Create a Literacy Rich Home–4: Writing–Show Kids How to Make a List


Even before kids start learning to read or write, one of the useful literacy activities you can do is to let them see you making lists: to do lists, appointment/schedule lists, grocery lists, names of people to invite lists…all kinds of lists.

Then it’s especially fun to see what kind of lists they make once they learn to write and read on their own!

Rose is excited about her upcoming November birthday, even though it’s only September. She is seven still, just beginning second grade, and she LOVES reading and writing.

Yesterday she handed me her wish list for her birthday. She wasn’t pushy or demanding or coy in doing this; she just wanted me to know what she was thinking she’d like to have and do. I like that kind of straightforward communication.

Here’s a picture of her list:

A seven-year-old's birthday wish list

A seven-year-old's birthday wish list

In case the writing in the photo is too small for you to see, I’ve typed out what it says, keeping her spelling and capitalization. I didn’t say anything about her errors when she presented it to me because “inventive” spelling at this age is normal and fine, the experts say. She’ll learn conventional spelling at school over the next few grades (and beyond!). Here’s her list:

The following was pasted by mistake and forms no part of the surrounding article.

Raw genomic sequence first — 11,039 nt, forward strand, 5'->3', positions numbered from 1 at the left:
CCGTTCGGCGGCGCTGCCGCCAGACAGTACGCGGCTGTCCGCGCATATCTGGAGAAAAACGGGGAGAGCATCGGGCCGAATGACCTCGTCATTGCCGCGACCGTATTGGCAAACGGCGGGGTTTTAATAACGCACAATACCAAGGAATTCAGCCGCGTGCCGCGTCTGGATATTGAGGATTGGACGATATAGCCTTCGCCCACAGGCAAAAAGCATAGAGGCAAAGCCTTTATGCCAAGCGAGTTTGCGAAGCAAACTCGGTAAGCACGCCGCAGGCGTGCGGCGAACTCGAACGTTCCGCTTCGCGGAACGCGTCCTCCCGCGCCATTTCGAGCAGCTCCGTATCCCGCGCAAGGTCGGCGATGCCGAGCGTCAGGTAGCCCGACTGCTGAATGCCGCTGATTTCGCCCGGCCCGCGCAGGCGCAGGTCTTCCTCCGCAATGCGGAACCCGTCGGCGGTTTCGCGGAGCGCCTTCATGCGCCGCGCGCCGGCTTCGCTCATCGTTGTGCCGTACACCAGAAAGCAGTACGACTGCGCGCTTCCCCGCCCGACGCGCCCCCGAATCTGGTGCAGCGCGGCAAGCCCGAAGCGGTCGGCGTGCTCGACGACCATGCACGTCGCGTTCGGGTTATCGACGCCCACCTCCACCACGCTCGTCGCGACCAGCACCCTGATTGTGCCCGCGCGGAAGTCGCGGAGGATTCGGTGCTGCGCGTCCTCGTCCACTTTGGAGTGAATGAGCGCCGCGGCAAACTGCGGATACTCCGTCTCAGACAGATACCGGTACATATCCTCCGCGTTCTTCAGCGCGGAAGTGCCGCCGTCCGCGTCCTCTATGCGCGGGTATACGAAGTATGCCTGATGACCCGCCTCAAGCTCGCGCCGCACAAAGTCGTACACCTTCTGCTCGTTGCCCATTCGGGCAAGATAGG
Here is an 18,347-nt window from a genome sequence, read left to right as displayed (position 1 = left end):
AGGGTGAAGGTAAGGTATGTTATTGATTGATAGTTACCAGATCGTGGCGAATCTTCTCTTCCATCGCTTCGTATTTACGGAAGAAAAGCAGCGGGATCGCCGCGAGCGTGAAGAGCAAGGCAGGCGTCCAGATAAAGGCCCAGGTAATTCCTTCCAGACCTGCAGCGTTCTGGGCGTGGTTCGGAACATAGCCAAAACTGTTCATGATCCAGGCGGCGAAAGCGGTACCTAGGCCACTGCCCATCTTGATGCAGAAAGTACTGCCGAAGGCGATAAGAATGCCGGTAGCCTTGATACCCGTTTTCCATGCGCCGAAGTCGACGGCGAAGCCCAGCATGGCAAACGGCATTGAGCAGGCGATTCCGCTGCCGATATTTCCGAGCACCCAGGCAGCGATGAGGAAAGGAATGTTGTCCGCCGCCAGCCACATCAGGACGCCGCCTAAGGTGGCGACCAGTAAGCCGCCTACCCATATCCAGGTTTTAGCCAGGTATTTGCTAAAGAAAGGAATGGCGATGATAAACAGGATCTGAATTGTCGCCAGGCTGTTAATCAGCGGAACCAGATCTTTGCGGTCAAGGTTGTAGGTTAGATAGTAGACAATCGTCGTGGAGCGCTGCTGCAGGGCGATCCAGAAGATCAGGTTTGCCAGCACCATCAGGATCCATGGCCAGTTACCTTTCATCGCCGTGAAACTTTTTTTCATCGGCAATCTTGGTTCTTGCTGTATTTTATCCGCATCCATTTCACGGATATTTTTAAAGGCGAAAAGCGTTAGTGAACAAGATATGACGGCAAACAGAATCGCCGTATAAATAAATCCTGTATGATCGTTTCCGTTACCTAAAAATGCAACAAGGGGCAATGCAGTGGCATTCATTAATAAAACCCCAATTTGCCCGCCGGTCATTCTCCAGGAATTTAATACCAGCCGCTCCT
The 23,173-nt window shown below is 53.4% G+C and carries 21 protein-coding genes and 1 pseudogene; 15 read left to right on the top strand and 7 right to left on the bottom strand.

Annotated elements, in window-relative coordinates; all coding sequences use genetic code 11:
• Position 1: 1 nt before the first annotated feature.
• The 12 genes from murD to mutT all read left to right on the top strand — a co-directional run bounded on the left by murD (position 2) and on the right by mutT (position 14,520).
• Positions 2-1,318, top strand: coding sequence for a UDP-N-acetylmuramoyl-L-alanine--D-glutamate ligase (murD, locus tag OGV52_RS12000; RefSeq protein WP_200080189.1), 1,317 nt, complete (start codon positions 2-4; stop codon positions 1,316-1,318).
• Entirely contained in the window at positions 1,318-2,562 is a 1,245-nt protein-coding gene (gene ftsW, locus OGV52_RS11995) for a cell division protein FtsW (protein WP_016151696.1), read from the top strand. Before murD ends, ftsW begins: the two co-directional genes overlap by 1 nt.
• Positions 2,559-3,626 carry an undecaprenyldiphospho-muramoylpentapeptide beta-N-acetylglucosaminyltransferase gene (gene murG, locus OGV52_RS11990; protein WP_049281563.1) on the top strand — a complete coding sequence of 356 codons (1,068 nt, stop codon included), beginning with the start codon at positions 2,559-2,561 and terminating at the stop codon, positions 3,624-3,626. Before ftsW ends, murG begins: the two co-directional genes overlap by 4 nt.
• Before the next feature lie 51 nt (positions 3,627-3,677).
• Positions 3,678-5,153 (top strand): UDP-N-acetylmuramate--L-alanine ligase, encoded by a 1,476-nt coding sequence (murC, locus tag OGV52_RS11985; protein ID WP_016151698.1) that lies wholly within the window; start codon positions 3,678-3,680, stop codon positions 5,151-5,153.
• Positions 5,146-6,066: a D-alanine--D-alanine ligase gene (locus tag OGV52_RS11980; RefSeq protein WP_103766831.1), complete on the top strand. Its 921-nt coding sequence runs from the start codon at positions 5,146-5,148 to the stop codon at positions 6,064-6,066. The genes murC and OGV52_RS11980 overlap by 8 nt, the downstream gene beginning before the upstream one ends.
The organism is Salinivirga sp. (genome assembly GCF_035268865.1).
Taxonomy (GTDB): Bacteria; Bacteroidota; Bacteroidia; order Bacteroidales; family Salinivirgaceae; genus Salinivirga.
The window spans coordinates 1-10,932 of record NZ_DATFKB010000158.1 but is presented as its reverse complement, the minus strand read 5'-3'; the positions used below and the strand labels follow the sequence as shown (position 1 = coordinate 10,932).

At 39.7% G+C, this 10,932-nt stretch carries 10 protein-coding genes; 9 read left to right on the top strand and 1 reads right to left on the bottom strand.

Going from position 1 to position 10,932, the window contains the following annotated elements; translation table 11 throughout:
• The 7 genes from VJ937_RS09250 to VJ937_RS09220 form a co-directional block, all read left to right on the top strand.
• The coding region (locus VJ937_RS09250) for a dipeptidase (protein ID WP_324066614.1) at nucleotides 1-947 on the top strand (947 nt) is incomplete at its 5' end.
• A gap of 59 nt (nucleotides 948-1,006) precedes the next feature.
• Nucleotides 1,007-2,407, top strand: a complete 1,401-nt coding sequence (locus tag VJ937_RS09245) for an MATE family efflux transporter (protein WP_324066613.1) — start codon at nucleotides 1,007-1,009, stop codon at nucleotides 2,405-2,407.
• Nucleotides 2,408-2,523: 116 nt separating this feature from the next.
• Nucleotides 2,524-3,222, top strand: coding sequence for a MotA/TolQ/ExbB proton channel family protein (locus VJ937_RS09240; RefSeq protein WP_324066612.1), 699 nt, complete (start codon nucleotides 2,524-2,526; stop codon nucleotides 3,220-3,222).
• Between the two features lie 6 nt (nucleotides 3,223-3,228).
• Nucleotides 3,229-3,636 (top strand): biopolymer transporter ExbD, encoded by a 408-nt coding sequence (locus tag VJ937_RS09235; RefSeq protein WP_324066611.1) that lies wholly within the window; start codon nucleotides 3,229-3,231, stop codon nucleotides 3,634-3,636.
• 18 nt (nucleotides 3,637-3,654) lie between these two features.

trafic jam game
littleest petshop clubhouse house
Pogo stick
doll house
Amarican girl eneything
Books/boxcar children seris
Juni B. Jones seris

So why is making lists a great thing to do for literacy and to develop writing skills?

There are many reasons: It shows kids how useful writing things down is (it helps you remember). It teaches organization and thinking skills like categorizing or grouping. It teaches kids a way to get things out of their heads so they can use their brain space for other things. It’s a way to communicate easily with others (“Babysitter, my list of important telephone numbers of posted on the refrigerator.” It’s a way to have an idea now and then go back to it later.

In Plus It! How to Easily Turn Everyday Activities into Learning Adventures for Kids there’s a suggestion (p. 68) making a list of household tasks or chores with your kids as a strategy that helps turn housework drudgery into something resembling fun.

And there are lots of other reasons to make lists, too. Please feel free to comment below about your personal experience with lists or with helping kids make them.

I think it’s one of those family activities that definitely contributes to both family fun and family literacy. And it’s so simple to do.

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